I agree with @artem_d93 that BGP is the most appropriate solution. With BGP, when one path fails, re-convergence occurs and a new path (over the alternate ISP) is presented to network traffic. This can take several minutes to occur.

You really need to ask yourself or management how critical it is that these servers remain available if an ISP or a piece of network equipment fails. If it's not overkill and it's really necessary, one way to go might be to so something like I've done.

I have two Cisco 4431 routers for each ISP, each connected directly to the other, sharing a standby (HSRP) address. These connect to a pair of DMZ switches that are port channeled together (not a stack as a stack could fail). Then have two ASA 5515X that are connected so they share state and failover. Then on to two Nexus 5548UP switches at my network core. This is a fully redundant setup so if there is a failure anywhere along the line, we will keep running. Our IPv4 and IPv6 blocks are used for addresses between the ASA 5515x and ISR4431 routers. I also have a dedicated WAN router (that has other one off connections) connected back to my core as well as to the 4431 routers

Ask one of your ISPs to allocate you an IPv4 /24 block (the smallest possible). You will pay a monthly fee for this, but then it will be assigned for your needs as long as you stay with the ISP. You will need at least one business class router or routing firewall appliance that can handle BGP. Most of the dedicated routers can as well as some of the firewall appliances. Consumer grade equipment cannot.

Once you have a block assigned, you will need to get an ASN from RIPE. This Autonomous System Number will allow you to be a unique node on the internet.

Once you have redundant ISPs, you should have two routers that share an IP address (look up HSRP) in a standby/failover config, each router connected to one ISP. With HSRP, if one router fails, traffic will run over the other - the will share one of your assigned public addresses.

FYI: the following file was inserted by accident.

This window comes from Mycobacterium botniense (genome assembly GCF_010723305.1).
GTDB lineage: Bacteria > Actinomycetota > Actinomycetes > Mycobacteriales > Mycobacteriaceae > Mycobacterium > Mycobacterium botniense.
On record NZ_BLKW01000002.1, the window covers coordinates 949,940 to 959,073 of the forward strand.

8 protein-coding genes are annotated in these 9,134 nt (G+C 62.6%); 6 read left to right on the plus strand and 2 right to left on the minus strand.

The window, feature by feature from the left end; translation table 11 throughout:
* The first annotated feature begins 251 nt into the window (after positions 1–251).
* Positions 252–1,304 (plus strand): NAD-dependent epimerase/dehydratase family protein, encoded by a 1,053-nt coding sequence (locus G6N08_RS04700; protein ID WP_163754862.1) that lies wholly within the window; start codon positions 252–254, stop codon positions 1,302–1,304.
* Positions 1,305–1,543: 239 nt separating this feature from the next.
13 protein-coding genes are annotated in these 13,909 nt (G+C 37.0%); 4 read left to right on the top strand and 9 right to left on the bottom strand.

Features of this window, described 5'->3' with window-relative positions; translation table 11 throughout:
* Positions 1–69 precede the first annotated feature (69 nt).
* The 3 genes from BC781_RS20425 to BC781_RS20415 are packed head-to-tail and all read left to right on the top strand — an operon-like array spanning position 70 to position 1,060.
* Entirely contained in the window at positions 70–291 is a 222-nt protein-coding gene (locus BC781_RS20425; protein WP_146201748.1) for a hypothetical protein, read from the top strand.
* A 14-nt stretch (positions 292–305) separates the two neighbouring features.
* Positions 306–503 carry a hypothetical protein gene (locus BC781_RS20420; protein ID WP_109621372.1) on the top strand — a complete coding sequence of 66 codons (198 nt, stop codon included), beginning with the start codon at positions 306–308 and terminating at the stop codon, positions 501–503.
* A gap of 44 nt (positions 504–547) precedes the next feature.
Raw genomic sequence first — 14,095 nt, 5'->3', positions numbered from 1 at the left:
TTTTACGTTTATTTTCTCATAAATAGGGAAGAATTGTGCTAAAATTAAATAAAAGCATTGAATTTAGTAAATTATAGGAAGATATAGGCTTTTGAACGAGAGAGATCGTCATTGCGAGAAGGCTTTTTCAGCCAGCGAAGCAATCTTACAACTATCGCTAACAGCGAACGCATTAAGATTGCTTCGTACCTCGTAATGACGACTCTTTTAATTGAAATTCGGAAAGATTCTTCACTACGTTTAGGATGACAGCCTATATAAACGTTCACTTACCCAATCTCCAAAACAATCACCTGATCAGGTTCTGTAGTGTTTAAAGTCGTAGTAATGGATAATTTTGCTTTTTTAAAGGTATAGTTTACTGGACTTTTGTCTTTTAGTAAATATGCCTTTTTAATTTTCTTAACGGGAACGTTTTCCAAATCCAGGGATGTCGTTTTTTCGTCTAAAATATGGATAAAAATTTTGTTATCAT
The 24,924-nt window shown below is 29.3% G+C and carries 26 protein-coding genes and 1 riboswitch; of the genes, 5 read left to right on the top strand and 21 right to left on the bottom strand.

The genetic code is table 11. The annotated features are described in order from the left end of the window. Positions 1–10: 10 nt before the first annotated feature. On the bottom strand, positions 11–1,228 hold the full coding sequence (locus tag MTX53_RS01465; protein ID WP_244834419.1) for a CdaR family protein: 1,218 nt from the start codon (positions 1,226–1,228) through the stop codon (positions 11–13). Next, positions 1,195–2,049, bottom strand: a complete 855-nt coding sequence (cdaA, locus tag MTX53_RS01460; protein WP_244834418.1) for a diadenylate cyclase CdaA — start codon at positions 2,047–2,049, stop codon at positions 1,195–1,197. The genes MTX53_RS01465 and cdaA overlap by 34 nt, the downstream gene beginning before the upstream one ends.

Between the previously mentioned routers and your private network, you should have a (or a pair) of firewall devices. And perhaps a pair of DMZ switches. With all of this interconnected, you can have a fully redundant internet connection.

Or you can have a pair of firewall devices that have all of this self contained. It can get pretty extensive, but if you really need it, it's really a solid way to go.

Other options:

  • If you are accessing the addresses by IP address and port, give your end users both and tell them to use one if the other fails to load. It's clumsy work-around though.

  • If you have control over your DNS records, you can update the address, but make sure the TTL is set very low so stale records won't be around very long.

  • Use a web hosting service if possible - Some of them can provide VPN connectivity so the hosted servers can access internal data, however the type of access might make this unusable (such as database access).

  • Thanks for the reply; that's quite a setup you've done. However, taking into account what you and marctxk have said, I'm leaning towards just leaving it as it is. Since I don't have access to the whole internal network, I have to coordinate BGP config with other people; there is little to no chance that RIPE will give us PI addresses and even if they do, there's the whole added complexity that is not really necessary. And the sites do not contain such critical information that they absolutely have to be accessible 100% of the time.
    – peter_s
    Commented Dec 13, 2016 at 19:11

Your server is not behind a router if it is getting a public IP address from ISP1 via DHCP.

A DNS A record can take a secondary IP address. Use that for the failover/backup access.